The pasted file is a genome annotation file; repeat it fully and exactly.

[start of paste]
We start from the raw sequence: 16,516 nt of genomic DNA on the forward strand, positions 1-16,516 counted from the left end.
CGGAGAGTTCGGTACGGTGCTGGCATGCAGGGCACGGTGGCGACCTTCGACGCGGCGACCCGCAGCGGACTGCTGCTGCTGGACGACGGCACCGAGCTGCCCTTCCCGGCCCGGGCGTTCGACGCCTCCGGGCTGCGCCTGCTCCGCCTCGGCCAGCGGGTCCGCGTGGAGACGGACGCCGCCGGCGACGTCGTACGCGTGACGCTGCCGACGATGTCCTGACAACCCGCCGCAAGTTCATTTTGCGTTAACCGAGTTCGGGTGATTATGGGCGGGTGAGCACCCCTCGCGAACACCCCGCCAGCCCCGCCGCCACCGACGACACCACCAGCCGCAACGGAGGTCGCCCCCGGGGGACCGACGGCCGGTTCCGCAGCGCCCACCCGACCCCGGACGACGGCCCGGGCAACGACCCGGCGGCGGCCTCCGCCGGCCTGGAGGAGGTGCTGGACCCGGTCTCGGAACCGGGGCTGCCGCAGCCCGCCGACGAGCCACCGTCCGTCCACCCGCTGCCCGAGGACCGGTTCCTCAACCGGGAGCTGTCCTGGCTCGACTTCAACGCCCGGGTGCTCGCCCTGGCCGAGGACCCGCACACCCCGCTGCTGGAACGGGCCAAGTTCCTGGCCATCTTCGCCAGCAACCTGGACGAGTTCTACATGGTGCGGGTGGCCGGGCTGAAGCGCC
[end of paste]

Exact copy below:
We start from the raw sequence: 16,516 nt of genomic DNA on the forward strand, positions 1-16,516 counted from the left end.
CGGAGAGTTCGGTACGGTGCTGGCATGCAGGGCACGGTGGCGACCTTCGACGCGGCGACCCGCAGCGGACTGCTGCTGCTGGACGACGGCACCGAGCTGCCCTTCCCGGCCCGGGCGTTCGACGCCTCCGGGCTGCGCCTGCTCCGCCTCGGCCAGCGGGTCCGCGTGGAGACGGACGCCGCCGGCGACGTCGTACGCGTGACGCTGCCGACGATGTCCTGACAACCCGCCGCAAGTTCATTTTGCGTTAACCGAGTTCGGGTGATTATGGGCGGGTGAGCACCCCTCGCGAACACCCCGCCAGCCCCGCCGCCACCGACGACACCACCAGCCGCAACGGAGGTCGCCCCCGGGGGACCGACGGCCGGTTCCGCAGCGCCCACCCGACCCCGGACGACGGCCCGGGCAACGACCCGGCGGCGGCCTCCGCCGGCCTGGAGGAGGTGCTGGACCCGGTCTCGGAACCGGGGCTGCCGCAGCCCGCCGACGAGCCACCGTCCGTCCACCCGCTGCCCGAGGACCGGTTCCTCAACCGGGAGCTGTCCTGGCTCGACTTCAACGCCCGGGTGCTCGCCCTGGCCGAGGACCCGCACACCCCGCTGCTGGAACGGGCCAAGTTCCTGGCCATCTTCGCCAGCAACCTGGACGAGTTCTACATGGTGCGGGTGGCCGGGCTGAAGCGCC